We here at Ecoversity would like to welcome Nobel prize winning physicist Steven Chu and support Dr. Chu in his daunting task of being the new energy secretary. We believe he is an excellent choice to meet the dual and sometimes conflicting challenges in energy and climate change.
Though very close to Al Gore in his understanding of global warming, in contrast with Gore, Chu doesn't believe that all the solutions are readily available, and he is probably right. An enormous amount of research needs to be done and not just on bio fuels from algae and cellulose (on which Chu has concentrated in the past, see the Helios Project).
It doesn't look like Mr. Chu is swayed by the oxymoronic 'Clean Coal' slogan --he has stated that "Coal is his worst nightmare"-- and he is too smart to believe that the nuclear option provides any kind of easy way out. Effective carbon sequestration for coal is a long way off, and so is 'safe' nuclear waste storage --not to mention the problem of proliferation.
What Steven Chu will likely concentrate on is on renewable energy sources and the infrastructure it will take to wean America off oil. What is needed is an upgraded electricity transmission system which removes the greatest obstacle to integrating renewables into our aging energy grid. Likely this will require of mr. Chu a deep ability to politically maneuver between states and vested bureaucratic interests. These kinds of projects and research will be labor intensive endeavors: hopefully it will put a lot of people back to work. Problem is this: it will require a federal investment that is more or less equal to the Wallstreet bailout that has been committed so far, and in that sense the DOE will have to compete quite strenuously with deeply ingrained old boys' interests. Good luck, mr. Chu!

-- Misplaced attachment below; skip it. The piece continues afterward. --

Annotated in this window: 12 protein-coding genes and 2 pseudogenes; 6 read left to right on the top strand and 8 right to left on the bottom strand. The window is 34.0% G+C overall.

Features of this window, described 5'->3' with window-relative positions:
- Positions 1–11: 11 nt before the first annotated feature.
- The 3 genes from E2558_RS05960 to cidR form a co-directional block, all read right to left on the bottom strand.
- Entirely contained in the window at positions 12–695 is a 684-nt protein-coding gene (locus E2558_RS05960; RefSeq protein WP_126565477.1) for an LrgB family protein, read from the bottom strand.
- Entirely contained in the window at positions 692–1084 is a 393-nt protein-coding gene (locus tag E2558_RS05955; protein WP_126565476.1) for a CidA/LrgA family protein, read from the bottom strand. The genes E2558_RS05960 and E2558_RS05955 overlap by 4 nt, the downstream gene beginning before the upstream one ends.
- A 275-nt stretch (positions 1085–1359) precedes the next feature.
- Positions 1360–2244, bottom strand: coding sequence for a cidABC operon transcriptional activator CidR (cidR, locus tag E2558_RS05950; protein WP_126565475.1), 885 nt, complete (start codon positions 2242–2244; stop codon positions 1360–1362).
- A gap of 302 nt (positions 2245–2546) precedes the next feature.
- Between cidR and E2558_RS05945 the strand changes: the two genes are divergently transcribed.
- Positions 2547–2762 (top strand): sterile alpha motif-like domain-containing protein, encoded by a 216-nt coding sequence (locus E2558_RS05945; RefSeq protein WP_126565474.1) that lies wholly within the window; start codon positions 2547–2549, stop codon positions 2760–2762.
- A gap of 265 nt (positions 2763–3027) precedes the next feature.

Finally a word of caution. What a lot of people don't realize is that the nuclear weapons infrastructure and the National Laboratories involved in the upkeep and development of these weapons are hidden in and administered by the DOE (Dept. of Energy). A can of worms. Historically the weapons laboratories have dominated the DOE -- they represent roughly 30% of the DOE budget, with another 25% dedicated to nuclear cleanup closely related to the activities of the laboratories themselves. What is left of the budget is equally split between 'science' and new power generation. So you can imagine that the bureaucracy of the DOE may not always welcome Steven Chu with open arms.
Obama has been urged to reestablish America in a global leadership position on nuclear disarmament. We understand from Obama's campaign that an Obama government will be serious not only about the CTBT (Comprehensive Test Ban Treaty) but perhaps more importantly about starting to give the NPT (Nuclear NonProliferation Treaty) meaning through actual nuclear disarmament measures, and by stopping any new development of nuclear weapon facilities, such as the CMRR building being planned in New Mexico or instance, and finally, by dismantlement of nuclear weapons.
Steven Chu is key in redirecting DOE funding towards these goals.